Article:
You are going to need to learn things your entire career. It's more than just syntax to relearn though. It is libraries and the like as well.
However, it is a paid opportunity to gain experience in something else so I fail to see the problem. .net is used in industry. It isn't as if they have you using a proprietary language nobody else uses.
I can think of two concerns here that the original poster might be thinking about:
the person being switched has a bunch of experience in Java and is concerned about splitting beteen the two stacks on his/her resume - I think this is ok. If you want your next job to be in Java, work on side projects in Java to keep it fresh.
the person is new to working and wants his/her first job to be in Java - Why would it matter which language one starts with? I think this is ok too, I just understand the domain less.
In college I knew a few equally well. My first job that involved coding was in Java. Which wound up taking me down the path I am on today. It could have easily been a different path though. And I work with many people who used to program in something else.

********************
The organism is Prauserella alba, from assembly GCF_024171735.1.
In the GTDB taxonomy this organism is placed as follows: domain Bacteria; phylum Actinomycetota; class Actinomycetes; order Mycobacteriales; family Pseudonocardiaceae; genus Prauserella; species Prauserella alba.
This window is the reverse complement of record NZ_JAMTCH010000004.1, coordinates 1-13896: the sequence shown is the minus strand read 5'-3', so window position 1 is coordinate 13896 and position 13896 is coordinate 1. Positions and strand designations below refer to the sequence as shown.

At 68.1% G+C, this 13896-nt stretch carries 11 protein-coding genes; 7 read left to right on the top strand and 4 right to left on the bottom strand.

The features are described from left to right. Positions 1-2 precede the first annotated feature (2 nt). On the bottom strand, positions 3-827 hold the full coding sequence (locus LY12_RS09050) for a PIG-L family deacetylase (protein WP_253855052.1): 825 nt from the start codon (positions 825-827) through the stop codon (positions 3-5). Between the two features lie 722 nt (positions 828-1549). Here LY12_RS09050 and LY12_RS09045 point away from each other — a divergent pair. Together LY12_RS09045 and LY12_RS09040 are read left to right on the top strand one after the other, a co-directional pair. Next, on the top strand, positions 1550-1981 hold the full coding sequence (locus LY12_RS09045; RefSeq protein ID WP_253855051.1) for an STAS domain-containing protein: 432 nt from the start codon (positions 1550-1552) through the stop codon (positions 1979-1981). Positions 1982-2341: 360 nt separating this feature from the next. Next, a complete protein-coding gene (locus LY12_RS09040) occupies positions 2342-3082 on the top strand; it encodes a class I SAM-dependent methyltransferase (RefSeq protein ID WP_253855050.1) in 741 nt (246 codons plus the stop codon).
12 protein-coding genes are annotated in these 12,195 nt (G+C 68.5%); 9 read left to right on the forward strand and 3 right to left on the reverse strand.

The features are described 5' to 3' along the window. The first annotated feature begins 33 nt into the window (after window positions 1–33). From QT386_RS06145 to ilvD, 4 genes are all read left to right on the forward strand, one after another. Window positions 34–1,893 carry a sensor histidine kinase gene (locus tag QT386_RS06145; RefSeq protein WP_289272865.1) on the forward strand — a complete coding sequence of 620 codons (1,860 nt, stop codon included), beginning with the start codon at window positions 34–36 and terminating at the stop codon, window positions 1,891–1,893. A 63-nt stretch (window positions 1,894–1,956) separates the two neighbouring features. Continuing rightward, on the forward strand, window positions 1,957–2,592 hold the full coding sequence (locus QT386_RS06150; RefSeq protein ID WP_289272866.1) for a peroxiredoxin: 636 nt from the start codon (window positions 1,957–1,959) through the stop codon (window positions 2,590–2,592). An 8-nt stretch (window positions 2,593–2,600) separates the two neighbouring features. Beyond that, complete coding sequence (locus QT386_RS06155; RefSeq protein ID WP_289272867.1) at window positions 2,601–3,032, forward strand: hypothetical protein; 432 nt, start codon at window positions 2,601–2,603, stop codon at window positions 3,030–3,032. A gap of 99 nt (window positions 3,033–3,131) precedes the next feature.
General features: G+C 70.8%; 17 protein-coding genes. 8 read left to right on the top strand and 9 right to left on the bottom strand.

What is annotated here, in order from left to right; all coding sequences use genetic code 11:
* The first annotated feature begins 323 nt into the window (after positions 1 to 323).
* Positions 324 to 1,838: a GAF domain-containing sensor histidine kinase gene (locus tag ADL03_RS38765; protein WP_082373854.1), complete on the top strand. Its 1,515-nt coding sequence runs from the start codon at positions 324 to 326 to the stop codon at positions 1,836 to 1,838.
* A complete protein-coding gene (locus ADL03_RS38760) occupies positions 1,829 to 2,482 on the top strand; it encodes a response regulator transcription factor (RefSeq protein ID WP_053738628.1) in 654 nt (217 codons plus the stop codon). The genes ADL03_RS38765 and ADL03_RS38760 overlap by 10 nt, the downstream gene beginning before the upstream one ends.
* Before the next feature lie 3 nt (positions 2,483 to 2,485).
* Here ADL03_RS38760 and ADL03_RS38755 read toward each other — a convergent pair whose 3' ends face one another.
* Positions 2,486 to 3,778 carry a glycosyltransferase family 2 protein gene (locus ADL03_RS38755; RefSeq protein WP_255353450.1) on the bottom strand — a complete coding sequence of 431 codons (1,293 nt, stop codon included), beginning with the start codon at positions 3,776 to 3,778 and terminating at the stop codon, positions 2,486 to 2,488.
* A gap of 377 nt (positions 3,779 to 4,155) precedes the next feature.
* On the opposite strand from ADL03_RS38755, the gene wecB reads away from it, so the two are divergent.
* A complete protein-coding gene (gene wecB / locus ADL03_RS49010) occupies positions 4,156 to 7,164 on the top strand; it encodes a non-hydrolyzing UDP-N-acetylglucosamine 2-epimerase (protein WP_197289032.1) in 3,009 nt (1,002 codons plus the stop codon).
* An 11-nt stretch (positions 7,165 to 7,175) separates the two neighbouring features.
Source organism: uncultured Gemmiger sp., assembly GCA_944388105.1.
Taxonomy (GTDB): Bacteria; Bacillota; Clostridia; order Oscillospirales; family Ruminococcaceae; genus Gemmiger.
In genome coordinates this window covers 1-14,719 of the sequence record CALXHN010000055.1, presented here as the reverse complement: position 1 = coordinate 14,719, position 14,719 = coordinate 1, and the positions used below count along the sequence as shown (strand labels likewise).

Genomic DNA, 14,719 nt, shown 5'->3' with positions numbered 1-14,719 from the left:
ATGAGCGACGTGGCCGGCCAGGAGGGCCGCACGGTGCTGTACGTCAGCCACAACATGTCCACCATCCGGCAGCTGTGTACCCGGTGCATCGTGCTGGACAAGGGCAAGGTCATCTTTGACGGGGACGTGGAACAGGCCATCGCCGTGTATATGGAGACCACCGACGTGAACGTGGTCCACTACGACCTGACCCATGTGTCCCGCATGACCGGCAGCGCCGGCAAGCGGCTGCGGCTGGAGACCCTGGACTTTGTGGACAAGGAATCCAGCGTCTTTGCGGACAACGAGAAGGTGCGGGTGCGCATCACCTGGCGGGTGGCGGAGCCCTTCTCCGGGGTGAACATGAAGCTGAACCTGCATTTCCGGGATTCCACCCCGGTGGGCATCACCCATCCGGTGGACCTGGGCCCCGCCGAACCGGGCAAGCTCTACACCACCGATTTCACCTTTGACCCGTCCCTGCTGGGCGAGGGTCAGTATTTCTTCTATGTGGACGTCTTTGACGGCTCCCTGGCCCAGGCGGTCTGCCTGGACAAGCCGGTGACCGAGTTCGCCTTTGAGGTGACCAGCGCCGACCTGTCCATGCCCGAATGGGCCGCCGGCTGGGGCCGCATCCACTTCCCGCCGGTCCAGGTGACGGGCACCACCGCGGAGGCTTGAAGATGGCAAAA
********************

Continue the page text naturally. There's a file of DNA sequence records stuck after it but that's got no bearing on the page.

Vishal Hegde wrote:ofcourse it is you study in java domain and suddently you are in .net again you will need to learn the syntax etc
In the field of software development you are going to unlearn and learn quite a lot of things. So this isn't a surprise. If you are working on C#, you are still in a familiar territory. People have been moving into totally different programming paradigm like Object oriented to Functional. Or may be from statically typed to a dynamically typed language.